The After Cancer Diet, by Suzanne Boothby

Suzanne Boothby’s The After Cancer Diet: How to Live Healthier Than Ever Before (2011) is primarily aimed at those who have completed treatment and want to live a full and disease-free life.  But in practice it will help those still with cancer, and those who would like to do what they can to prevent it.  It was produced in collaboration with Suzanne’s father Richard, a doctor experienced in the treatment of cancer who contributes a foreword, and it is written in a light style with plenty of advice and encouragement.

Naturally it addresses food and drink, with advice based on sound dietary research discussing what is best and what should be avoided (though there have been developments in the science since its publication), and there are some simple recipes the most cack-handed in the kitchen can manage.  But it covers physical exercise and mental wellbeing, also necessary for good health.  The emphasis unsurprisingly is on eating good-quality unprocessed food.

The term cancer survivor is dropped in favour of thriver, indicating the positive approach running through the book.  It is not necessarily a term that will achieve widespread usage, but it emphasises the value of having a mindset focused on being well rather than being ill.  The upshot is that someone with cancer need not feel powerless, but can be active in the effort to regain their health.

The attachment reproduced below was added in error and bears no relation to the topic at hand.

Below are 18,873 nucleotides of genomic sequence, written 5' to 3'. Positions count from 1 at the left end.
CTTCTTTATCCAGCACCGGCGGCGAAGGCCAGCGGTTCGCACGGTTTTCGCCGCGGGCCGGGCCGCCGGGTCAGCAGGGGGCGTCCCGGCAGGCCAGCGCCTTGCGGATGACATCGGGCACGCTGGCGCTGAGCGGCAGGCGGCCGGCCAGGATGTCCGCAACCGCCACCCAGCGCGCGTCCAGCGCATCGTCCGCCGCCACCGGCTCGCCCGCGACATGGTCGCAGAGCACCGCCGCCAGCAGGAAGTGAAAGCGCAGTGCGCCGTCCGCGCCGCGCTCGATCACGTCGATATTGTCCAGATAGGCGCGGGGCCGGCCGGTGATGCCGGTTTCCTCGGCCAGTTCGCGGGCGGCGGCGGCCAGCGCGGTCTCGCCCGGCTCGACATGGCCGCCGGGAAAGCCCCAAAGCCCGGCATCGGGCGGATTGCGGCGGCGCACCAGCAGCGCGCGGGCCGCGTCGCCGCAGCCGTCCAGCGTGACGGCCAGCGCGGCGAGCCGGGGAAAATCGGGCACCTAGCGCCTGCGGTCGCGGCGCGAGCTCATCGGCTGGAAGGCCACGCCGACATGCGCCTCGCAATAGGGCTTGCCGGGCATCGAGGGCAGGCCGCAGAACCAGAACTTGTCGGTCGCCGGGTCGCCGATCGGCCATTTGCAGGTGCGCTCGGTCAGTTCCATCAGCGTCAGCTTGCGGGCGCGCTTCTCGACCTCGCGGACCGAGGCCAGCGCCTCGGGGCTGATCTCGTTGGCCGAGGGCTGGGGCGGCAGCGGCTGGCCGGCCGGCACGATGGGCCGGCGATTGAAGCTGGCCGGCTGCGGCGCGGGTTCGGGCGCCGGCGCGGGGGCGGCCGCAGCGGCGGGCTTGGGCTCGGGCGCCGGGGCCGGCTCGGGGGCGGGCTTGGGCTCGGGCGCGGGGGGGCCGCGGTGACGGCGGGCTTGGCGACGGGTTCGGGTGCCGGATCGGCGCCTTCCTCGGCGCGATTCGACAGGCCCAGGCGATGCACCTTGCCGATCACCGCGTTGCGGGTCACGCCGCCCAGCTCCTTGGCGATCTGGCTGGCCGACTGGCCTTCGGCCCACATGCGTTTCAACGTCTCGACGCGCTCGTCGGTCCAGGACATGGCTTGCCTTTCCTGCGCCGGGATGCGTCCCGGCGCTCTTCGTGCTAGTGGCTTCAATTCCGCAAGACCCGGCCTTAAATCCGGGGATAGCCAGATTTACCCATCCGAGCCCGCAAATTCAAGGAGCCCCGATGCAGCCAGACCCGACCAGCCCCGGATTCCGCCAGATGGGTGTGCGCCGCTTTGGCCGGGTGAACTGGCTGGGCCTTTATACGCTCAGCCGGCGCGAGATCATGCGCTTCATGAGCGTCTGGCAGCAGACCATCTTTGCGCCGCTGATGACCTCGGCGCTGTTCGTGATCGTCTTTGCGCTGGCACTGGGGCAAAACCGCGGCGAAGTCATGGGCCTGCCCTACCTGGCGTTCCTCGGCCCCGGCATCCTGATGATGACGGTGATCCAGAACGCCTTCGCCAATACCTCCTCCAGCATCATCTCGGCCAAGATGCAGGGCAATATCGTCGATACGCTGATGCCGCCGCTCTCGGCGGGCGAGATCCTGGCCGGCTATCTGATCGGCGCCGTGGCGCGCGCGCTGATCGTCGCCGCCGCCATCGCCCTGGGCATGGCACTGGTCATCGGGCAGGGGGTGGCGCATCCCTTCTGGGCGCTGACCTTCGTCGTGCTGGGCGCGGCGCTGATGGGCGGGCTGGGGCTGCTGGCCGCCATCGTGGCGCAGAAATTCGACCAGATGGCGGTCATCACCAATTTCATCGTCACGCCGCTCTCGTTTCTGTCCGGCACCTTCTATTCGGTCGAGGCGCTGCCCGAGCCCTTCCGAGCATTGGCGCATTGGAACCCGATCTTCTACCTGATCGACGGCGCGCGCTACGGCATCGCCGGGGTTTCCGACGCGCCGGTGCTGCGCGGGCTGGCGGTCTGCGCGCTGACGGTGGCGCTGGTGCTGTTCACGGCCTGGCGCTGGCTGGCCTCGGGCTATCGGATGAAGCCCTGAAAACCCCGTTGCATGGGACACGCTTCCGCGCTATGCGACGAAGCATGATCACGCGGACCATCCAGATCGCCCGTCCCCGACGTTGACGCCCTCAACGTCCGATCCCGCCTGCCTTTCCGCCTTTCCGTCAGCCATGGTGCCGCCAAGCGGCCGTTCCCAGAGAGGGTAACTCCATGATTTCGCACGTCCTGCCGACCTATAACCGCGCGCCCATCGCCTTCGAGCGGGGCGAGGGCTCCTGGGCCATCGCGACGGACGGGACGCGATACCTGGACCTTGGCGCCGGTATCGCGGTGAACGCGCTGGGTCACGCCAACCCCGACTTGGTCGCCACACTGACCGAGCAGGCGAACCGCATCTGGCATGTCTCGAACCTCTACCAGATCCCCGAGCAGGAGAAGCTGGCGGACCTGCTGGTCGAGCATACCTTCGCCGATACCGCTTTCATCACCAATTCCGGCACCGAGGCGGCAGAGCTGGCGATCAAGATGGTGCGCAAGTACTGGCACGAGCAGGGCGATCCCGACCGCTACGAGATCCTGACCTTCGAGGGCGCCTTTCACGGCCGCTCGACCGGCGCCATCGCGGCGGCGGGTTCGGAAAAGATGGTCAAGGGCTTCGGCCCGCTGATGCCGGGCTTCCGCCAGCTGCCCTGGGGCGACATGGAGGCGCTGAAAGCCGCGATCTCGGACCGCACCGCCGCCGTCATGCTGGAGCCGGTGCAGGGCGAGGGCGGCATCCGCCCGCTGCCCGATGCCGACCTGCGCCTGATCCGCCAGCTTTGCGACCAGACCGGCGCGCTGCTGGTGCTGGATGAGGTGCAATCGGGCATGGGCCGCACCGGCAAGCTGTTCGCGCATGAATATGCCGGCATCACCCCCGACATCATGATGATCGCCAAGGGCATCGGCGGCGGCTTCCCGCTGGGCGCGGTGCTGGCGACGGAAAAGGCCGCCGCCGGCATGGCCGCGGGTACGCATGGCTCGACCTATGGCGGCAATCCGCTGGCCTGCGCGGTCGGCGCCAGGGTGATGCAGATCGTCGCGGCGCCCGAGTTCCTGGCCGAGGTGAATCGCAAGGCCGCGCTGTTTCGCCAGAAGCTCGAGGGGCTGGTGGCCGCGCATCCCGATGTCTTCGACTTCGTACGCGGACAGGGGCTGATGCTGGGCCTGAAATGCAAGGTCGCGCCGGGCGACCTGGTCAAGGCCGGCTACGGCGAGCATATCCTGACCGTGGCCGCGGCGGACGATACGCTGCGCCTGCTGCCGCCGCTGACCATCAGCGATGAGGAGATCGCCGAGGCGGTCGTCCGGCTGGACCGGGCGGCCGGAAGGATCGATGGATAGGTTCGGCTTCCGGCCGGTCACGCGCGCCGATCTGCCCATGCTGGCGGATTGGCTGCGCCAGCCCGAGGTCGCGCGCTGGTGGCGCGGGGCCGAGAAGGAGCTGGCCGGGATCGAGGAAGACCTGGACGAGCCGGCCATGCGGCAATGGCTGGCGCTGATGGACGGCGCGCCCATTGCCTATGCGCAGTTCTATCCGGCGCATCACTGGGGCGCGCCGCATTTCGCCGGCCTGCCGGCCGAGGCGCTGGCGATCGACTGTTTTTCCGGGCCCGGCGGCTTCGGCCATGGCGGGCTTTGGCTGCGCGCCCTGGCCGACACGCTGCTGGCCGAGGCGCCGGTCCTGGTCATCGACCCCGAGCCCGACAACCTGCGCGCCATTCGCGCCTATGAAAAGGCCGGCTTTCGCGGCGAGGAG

A quick read, it is full of tips presented in easily-digestible chunks.  A few of the recipes as written would probably require access to specialist shops, but the basics can be implemented with available ingredients.  The important point is that readers are not required to make wholesale lifestyle changes, which are hard to sustain.  Any steps in the right direction are worthwhile, and likely to lead to further improvements.

While I found the book useful, there was one thing that grated (so to speak), leaving aside the lack of a hyphen between after and cancer in the title: the use of the infantile veggie instead of vegetable.  Boothby is not alone in adopting this unfortunate usage, the Glucose Goddess does, and I expect there are other food writers who do as well.

Presumably it is employed on the assumption that many adults have a resistance to eating vegetables, and calling them by the user-friendly term veggies will make them more palatable – a veggie can’t be unpleasant, can it?  It’s on a par with pretending food on a spoon is an aeroplane when trying to encourage recalcitrant babies to eat their puree, and it should be confined to that demographic.


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